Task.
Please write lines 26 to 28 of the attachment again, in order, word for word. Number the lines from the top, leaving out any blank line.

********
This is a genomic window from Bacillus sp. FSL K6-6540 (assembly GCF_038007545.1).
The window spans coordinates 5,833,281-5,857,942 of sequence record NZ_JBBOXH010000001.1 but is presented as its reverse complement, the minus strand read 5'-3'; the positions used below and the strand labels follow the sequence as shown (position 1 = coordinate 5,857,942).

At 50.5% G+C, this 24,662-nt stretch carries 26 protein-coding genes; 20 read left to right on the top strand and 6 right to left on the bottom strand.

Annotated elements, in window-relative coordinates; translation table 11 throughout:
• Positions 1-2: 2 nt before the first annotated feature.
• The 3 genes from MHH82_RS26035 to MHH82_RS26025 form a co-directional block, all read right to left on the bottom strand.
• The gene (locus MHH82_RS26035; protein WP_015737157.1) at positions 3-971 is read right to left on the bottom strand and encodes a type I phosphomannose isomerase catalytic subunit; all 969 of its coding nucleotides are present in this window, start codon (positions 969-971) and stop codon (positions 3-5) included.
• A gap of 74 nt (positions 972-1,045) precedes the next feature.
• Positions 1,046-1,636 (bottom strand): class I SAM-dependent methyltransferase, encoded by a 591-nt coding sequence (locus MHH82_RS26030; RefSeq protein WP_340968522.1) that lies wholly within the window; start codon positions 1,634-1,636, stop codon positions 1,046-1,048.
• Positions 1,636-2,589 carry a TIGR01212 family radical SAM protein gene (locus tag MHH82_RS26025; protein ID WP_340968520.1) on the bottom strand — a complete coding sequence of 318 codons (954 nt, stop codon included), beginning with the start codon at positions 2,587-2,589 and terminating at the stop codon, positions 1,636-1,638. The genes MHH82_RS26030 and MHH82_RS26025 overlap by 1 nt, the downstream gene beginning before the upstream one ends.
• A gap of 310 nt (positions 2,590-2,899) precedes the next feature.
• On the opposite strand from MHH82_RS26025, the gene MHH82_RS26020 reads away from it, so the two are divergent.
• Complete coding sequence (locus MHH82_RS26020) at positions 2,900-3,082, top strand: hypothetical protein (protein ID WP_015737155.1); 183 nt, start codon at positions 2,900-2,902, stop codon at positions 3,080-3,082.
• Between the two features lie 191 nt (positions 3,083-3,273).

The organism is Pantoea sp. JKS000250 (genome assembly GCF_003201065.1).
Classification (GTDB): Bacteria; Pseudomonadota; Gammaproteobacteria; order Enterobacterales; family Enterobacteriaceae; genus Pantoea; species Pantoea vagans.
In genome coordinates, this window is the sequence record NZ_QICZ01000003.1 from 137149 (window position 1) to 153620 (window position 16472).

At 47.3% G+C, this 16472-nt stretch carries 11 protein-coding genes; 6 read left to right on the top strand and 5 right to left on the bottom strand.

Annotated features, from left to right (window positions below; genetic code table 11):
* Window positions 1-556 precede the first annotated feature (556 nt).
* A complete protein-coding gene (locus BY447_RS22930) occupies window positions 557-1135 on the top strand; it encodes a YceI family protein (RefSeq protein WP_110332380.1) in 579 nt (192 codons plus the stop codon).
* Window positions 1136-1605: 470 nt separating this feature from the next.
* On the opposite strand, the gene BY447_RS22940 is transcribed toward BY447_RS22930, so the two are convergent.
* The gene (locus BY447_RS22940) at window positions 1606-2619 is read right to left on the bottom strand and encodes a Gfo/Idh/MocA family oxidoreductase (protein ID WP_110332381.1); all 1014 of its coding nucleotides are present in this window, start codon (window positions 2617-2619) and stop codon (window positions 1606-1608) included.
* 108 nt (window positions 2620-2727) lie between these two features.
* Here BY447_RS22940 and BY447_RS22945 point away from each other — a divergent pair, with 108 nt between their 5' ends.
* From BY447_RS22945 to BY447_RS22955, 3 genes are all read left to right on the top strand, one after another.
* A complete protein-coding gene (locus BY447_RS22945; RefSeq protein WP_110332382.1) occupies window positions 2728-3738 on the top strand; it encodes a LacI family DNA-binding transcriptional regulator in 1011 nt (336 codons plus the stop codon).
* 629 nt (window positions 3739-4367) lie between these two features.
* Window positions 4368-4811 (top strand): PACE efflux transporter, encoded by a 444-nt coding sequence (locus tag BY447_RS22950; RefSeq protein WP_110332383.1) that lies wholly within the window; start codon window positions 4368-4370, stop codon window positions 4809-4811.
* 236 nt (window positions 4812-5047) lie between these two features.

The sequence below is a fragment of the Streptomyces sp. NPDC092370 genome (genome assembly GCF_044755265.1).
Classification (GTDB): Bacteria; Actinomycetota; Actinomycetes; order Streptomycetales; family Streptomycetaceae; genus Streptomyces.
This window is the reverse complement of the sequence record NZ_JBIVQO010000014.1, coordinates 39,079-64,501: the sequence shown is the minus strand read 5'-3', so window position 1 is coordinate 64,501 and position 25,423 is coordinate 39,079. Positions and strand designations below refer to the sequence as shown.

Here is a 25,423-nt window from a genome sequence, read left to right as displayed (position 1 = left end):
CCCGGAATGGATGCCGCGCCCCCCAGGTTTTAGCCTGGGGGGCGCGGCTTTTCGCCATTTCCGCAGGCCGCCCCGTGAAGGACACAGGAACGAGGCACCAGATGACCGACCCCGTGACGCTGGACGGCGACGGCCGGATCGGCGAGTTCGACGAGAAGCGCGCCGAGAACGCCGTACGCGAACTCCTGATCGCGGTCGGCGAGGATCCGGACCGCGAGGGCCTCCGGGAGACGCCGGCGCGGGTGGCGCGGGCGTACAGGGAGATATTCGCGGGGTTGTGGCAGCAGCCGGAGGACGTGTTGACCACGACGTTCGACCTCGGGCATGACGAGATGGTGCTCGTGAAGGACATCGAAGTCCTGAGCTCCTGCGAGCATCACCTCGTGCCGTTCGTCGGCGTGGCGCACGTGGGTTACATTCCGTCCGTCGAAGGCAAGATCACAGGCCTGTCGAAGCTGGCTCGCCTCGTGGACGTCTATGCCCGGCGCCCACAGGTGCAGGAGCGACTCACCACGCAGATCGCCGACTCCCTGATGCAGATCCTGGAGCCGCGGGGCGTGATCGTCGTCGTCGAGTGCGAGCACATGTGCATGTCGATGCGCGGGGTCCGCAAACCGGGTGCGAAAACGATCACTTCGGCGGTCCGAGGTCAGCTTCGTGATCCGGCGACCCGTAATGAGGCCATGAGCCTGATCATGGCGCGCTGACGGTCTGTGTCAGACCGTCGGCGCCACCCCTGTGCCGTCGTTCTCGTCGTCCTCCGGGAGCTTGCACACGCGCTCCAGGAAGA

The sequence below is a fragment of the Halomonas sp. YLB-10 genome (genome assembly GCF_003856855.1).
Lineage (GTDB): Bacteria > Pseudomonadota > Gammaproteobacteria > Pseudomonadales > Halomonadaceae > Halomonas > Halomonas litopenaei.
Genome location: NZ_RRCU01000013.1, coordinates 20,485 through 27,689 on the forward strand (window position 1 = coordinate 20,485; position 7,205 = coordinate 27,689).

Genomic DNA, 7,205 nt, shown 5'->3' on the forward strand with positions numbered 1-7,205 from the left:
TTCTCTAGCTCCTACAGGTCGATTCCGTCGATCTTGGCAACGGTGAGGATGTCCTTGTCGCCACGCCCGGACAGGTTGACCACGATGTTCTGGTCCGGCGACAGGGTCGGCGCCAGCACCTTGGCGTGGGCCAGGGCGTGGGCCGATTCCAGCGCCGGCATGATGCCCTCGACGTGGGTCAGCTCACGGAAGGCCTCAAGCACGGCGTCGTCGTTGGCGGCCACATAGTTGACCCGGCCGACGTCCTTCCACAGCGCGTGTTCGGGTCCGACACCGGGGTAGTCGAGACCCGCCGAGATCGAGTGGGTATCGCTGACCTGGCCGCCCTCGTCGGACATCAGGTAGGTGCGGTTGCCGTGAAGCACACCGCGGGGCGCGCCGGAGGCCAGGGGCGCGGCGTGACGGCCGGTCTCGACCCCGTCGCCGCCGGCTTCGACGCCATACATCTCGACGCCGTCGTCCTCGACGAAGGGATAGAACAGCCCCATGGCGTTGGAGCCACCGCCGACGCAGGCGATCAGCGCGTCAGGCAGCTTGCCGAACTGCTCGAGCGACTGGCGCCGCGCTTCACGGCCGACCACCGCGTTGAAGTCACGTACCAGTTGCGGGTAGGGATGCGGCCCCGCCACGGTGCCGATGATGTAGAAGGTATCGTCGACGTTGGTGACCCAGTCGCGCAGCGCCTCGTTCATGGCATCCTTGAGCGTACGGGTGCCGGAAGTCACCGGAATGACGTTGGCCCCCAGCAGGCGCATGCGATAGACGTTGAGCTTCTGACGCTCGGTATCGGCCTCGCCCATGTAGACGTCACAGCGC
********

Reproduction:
* Here BY447_RS22940 and BY447_RS22945 point away from each other — a divergent pair, with 108 nt between their 5' ends.
* From BY447_RS22945 to BY447_RS22955, 3 genes are all read left to right on the top strand, one after another.
* A complete protein-coding gene (locus BY447_RS22945; RefSeq protein WP_110332382.1) occupies window positions 2728-3738 on the top strand; it encodes a LacI family DNA-binding transcriptional regulator in 1011 nt (336 codons plus the stop codon).